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An ode to accountability

By in Opinions

The internet is an extremely liberating place to be, and I would not want it any other way. It is a never-ending trove of information and interaction where our views on plurality are tested. It is where we either showcase our interconnection or our indulgences.

In accessing what we desire, we somewhat personally filter out the content that we come across. The great challenge here is how the users, circulators and producers share accountability.

When you glide across YouTube looking for cat videos, the algorithm ends up feeding you viral videos of many charlatans — at best known as free speech warriors and at worst known as disingenuous hypocrites. I’ll let you compile the names. 

There is a concentrated circulation of talking points on the internet, no matter how dishonest, which wants to convince you that there is this nebulous ‘leftism’ that wishes to destroy your values and society. 

Without any specificity, this foggy label of ‘leftism’ is attached to the faces of socialists, social democrats and liberals in Canada and elsewhere. Not even neoliberals are free from the label. The goal is to present progressiveness as a self­indulgent pestilence of an idea that is worth destroying. 

Thus, the not-so-much of an alternative to the status quo becomes something I regard as reactionary contrarianism. The goal is to convince enough receptive people that evolving beyond a regressive status quo is bad. Instead, one gets persuaded to think that the better solution is not to move forward but to reverse 100 years back.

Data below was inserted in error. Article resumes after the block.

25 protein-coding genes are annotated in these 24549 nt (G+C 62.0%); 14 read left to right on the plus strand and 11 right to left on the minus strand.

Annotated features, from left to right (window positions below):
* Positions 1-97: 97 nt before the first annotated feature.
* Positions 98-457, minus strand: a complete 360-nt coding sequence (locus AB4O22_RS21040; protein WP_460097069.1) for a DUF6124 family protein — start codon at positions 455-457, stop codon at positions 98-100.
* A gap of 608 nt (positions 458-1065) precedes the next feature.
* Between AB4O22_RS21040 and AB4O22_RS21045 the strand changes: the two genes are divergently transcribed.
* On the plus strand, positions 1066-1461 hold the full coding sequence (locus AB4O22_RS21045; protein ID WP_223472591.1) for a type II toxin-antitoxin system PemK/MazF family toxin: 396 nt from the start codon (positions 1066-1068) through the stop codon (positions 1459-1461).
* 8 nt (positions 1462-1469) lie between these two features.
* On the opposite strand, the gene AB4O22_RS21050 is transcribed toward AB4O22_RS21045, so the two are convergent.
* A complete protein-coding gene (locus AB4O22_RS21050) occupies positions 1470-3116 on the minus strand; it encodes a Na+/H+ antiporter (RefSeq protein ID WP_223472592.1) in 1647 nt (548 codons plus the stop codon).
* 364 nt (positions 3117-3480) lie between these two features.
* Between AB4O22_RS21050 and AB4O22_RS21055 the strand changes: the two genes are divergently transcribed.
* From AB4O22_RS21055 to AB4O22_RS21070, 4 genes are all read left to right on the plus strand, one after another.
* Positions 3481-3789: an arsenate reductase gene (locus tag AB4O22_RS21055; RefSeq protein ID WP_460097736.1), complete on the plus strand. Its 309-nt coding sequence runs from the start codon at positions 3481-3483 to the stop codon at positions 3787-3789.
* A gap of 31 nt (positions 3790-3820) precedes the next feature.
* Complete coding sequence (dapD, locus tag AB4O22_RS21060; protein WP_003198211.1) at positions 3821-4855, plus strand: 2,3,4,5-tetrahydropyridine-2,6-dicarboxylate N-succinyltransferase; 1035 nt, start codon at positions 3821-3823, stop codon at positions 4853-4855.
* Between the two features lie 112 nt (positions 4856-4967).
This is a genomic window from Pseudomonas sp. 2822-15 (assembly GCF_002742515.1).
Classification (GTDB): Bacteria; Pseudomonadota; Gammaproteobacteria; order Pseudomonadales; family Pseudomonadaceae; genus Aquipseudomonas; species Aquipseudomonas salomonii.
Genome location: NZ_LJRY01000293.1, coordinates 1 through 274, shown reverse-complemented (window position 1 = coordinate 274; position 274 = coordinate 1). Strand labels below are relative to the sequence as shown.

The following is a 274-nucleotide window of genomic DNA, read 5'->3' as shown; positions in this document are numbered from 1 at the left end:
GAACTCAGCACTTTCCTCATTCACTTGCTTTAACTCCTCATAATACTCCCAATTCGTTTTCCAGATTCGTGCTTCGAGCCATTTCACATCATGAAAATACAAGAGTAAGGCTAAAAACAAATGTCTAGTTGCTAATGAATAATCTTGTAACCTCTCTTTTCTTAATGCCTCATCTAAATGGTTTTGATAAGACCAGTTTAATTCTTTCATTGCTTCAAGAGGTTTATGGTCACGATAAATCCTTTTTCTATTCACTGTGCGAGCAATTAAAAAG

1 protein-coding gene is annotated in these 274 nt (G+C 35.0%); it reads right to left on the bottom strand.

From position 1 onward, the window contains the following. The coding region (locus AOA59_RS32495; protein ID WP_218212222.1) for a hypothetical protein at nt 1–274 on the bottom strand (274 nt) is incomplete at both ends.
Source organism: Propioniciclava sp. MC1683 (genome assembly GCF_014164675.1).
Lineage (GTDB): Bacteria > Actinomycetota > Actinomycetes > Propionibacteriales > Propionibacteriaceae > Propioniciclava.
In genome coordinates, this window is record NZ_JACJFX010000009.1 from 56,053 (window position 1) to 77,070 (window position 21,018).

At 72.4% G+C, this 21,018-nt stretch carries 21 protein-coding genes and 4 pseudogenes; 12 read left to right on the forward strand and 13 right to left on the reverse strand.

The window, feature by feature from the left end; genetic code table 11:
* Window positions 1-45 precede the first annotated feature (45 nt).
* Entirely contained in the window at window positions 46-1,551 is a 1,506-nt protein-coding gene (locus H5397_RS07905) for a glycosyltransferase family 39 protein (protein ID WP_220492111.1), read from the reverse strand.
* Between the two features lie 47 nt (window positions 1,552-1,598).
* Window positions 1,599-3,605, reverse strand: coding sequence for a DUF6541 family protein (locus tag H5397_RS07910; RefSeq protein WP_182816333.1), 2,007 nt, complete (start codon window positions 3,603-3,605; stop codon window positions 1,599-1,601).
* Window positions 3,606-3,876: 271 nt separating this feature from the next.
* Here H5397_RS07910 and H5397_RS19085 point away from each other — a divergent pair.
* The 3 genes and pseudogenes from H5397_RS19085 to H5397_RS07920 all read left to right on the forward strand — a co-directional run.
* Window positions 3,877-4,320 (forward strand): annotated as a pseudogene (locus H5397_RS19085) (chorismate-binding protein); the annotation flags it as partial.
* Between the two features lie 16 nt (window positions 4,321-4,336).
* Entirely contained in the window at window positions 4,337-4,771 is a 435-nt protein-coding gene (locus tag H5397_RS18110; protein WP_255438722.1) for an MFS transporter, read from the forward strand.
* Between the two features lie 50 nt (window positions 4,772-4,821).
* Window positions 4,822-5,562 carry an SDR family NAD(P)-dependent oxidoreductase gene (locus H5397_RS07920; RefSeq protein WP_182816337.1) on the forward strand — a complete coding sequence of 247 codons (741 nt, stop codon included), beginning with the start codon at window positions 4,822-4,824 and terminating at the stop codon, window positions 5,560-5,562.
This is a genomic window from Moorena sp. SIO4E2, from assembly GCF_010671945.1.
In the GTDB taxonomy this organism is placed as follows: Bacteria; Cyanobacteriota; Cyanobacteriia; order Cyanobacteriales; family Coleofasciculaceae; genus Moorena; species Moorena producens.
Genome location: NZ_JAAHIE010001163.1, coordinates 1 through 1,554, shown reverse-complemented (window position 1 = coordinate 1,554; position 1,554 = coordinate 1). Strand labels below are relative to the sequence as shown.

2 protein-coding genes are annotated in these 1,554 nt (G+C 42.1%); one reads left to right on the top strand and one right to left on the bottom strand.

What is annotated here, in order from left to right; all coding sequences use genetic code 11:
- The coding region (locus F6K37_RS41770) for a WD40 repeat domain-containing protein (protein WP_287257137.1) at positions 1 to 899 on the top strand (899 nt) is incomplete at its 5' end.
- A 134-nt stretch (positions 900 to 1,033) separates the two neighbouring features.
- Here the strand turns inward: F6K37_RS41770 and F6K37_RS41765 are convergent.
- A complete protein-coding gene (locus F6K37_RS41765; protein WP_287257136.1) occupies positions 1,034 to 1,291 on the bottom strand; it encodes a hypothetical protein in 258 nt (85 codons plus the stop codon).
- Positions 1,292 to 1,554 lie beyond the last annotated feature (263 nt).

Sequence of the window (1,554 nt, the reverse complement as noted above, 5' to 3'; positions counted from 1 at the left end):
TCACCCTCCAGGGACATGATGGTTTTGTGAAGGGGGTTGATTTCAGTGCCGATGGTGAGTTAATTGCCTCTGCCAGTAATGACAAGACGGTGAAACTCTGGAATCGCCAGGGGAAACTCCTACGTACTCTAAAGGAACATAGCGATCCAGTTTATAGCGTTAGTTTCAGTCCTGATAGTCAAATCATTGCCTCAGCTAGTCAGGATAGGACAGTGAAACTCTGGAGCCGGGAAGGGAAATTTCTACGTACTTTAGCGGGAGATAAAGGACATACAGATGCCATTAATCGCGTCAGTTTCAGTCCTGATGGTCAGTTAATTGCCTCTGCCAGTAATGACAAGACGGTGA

There are many ways to look at this reactionary contrarianism. I see that the  defining characteristic is frivolous malevolence or senseless hatred. Right now, there is no better place to start than the comment sections of any post on YouTube, Twitter, Facebook or Reddit scrutinizing Greta Thunberg. 

You will find examples of climate change denial, personal attacks and overall vindictiveness. These trends show an assault on accountability online. 

What would a world without accountability look like?

Climate change advocacy has been called a “globalist” ruse to impose communism. The protests and acts of mutual solidarity against right-wing insurrection in the United States, Canada, Brazil, the UK and Europe has been blamed on a monolithic ‘leftist’ faction.

Womens’ rights would be called womens’ wrongs. Immigration at its mildest has already been labeled as an invasion crafted by the open borders-loving, globalist left. Slurs have been carelessly and deliberately thrown at Sikhs, Asians, Indigenous peoples and the LGBTQ+ community in their continued pursuit of dignity. At other times, simple denigration and calls to ignore their pursuit of dignity do greater damage than slurs alone.

An individual’s partial disagreement with any conventional left-leaning perspective can be manipulated by right-wing talking heads into a fight against the spectre of “cultural Marxism.” With this, we can conclude that there is a crisis of personal accountability in the face of infinite content and its circulation.

In not addressing it with care and caution we risk dooming ourselves with further regression, especially when political communication hinges upon interactions on the internet.

Ritish Rawat

Graphic: Shawna Langer/ Graphics Editor

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